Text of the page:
Nairobi, Kenya - Kenyan President, Uhuru Kenyatta, has kicked off a one-day tour of troubled South Sudan, a day after chairing a top security meeting which approved the deployment of additional troops to bolster security in Kenya’s northern neighbourhood, state officials said here Wednesday.
President Kenyatta is visiting South Sudan after renewed clashes in Malakal in an apparent defiance to a truce agreement signed under the leadership of the regional peace body, the Intergovernmental Authority on Development (IGAD), to allow for the start of peace talks in neighbouring Ethiopia.
President Kenyatta was due to hold talks with host President Salva Kiir on the unfolding military crisis amid concerns by the Kenyan government that the continued crisis there was hampering relief efforts.
Kenya’s National Security Council (NSC), which comprises the President, senior security chiefs, including Kenya’s Chief of Defence Forces, the National Intelligence Agency Chief, the Kenya Police Chief and foreign and interior ministers, met for the first time Tuesday to review the civil crisis in South Sudan.
The NSC recommended to the Kenyan parliament to authorize 310 troops to the Kenyan Battalion (Kenbatt22) in South Sudan following the UN Security Council Resolution of 24 Dec. 2013.
Kenya’s decision to deploy additional troops to a UN peacekeeping mission in South Sudan appears to be a tactical change of heart after opposition to an UN earlier request for additional troops there.
“The National Security Council discussed the conflict in South Sudan and expressed deep concern,” said Manoah Esipisu, the State House Spokesperson, after the meeting.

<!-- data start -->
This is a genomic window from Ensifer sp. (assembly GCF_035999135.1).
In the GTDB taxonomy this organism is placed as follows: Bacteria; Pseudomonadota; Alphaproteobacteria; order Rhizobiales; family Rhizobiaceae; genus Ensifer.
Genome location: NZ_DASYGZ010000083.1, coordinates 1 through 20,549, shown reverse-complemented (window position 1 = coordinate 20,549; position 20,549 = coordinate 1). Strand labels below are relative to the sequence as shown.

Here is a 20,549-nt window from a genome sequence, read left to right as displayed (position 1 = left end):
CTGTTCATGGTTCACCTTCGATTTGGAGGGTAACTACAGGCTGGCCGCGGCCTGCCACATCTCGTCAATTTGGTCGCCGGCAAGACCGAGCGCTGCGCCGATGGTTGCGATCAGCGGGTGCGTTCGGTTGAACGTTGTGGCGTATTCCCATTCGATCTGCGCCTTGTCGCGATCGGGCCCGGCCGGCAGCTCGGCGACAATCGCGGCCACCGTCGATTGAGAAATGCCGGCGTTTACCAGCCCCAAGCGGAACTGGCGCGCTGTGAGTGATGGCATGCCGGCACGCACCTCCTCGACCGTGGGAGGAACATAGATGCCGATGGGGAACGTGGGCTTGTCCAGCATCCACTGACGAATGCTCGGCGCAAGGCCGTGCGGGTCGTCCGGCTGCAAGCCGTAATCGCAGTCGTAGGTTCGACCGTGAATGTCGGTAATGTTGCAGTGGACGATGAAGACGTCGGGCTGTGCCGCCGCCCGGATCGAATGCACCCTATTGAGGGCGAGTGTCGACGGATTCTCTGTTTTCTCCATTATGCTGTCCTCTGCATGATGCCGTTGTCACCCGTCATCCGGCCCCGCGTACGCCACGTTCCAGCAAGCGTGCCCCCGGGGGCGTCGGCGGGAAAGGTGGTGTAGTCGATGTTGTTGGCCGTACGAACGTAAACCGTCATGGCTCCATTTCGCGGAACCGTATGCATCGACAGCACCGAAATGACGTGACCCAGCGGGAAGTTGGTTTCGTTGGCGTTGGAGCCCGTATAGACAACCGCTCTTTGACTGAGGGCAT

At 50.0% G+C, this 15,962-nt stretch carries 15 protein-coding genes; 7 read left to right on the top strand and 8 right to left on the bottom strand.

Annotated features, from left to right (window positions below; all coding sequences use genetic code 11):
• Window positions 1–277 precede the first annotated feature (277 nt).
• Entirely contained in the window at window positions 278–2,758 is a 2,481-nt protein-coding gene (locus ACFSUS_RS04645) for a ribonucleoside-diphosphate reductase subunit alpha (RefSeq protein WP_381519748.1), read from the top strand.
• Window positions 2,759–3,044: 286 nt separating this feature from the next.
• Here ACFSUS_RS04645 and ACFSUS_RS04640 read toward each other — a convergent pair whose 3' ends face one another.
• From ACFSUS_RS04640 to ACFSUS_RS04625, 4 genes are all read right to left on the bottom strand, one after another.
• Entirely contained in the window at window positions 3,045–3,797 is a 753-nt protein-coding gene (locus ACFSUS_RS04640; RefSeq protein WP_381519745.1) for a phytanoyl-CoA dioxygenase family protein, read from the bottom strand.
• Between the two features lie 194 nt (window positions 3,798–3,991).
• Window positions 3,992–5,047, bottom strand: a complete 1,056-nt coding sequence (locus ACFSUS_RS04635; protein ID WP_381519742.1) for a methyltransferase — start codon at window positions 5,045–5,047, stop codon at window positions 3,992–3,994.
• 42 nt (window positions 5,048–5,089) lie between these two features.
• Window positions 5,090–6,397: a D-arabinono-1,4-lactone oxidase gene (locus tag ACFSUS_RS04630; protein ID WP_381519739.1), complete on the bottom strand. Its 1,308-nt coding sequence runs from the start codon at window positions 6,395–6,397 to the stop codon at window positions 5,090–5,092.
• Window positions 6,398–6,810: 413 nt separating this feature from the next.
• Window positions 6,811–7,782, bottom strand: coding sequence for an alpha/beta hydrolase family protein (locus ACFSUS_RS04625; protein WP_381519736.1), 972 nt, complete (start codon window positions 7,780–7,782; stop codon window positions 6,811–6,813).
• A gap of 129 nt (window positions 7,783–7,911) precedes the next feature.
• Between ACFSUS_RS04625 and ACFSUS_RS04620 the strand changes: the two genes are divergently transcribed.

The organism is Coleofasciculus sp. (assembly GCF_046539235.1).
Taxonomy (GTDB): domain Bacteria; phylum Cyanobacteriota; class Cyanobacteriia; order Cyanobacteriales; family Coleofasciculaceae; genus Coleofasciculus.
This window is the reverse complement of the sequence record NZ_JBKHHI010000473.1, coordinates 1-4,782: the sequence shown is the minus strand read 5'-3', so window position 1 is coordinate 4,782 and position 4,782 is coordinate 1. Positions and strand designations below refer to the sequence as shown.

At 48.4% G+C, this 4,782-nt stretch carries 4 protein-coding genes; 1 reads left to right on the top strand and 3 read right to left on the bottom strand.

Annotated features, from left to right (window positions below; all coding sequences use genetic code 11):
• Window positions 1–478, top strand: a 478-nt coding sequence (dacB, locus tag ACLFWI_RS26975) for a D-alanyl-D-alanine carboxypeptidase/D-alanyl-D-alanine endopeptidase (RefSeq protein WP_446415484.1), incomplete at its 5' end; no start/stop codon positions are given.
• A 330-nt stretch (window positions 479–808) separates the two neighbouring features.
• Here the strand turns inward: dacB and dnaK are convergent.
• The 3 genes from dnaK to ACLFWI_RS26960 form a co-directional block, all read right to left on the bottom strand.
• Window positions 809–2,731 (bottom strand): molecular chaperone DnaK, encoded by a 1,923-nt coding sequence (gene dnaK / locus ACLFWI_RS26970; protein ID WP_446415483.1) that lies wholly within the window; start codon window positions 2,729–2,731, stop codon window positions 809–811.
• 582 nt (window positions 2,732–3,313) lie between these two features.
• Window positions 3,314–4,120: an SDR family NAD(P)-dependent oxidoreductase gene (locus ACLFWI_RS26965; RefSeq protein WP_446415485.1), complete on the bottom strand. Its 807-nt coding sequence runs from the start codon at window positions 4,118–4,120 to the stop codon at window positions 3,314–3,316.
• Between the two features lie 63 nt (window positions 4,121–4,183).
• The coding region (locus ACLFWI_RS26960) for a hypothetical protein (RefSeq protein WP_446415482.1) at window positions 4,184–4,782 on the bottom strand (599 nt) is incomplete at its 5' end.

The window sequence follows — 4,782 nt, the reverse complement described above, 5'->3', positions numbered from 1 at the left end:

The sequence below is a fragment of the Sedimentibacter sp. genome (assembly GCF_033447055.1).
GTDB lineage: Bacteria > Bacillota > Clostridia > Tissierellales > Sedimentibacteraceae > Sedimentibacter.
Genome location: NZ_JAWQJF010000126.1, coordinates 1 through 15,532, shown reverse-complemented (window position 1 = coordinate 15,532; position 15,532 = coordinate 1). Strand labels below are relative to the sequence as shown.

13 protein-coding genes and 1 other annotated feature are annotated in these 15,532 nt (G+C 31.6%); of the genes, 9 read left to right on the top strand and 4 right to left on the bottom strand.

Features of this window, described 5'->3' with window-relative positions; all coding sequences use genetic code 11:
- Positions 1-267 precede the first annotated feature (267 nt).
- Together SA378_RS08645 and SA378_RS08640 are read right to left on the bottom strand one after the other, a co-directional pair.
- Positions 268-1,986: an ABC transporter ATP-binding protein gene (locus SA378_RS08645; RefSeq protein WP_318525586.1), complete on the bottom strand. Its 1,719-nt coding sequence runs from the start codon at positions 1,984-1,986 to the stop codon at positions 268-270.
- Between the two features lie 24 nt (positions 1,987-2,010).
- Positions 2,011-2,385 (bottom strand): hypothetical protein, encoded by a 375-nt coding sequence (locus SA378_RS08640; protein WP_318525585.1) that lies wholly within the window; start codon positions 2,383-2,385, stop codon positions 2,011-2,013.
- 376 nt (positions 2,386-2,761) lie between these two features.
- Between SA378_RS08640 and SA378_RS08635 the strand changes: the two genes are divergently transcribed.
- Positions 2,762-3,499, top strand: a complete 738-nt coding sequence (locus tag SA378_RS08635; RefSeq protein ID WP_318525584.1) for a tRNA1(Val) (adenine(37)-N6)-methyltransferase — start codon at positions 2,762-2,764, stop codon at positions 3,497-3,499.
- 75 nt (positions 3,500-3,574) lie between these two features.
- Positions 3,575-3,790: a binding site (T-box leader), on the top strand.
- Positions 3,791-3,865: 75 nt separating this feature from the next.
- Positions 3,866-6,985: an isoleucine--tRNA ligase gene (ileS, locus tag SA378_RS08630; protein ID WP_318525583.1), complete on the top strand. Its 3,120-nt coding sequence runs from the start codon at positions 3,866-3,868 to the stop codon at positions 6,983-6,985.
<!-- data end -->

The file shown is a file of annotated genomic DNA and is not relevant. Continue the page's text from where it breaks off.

“The NSC expressed deep concern over the continuing and escalating military activities in South Sudan in total disregard and violation of the cessation of hostilities agreement.”
Kenya has been opposed to any military engagement in South Sudan, warning it might complicate efforts to attain a peaceful resolution to the internal conflicts in the country.
The conflict there, since 15 December, which erupted during a delegates conference by the ruling Sudan Peoples Liberation Movement (SPLM), has so far displaced 900,000 people.
The warring sides agreed in a 23 January agreement to restore peace by observing a ceasefire that would be strictly monitored by an internationally-recognised ceasefire monitoring body.
President Kenyatta, who received a briefing on the worsening humanitarian crisis, including the increased inflow of refugees, hoped the South Sudanese parties would take part in peace talks in Addis Ababa.
Kenyan officials say the South Sudanese parties must realize that the cost of failing to participate in the talks would lead to a worse humanitarian crisis on the ground.
The Kenyan concerns over the possible violations to the South Sudanese ceasefire came amid reported “patterns of looting and attacks” against health facilities in the South Sudan.
The Doctors Without Borders (MSF) warned in a report that hospitals were looted by fighters.
The fighting has been between government-backed troops and fighters loyal to former South Sudanese Vice President Riek Machar.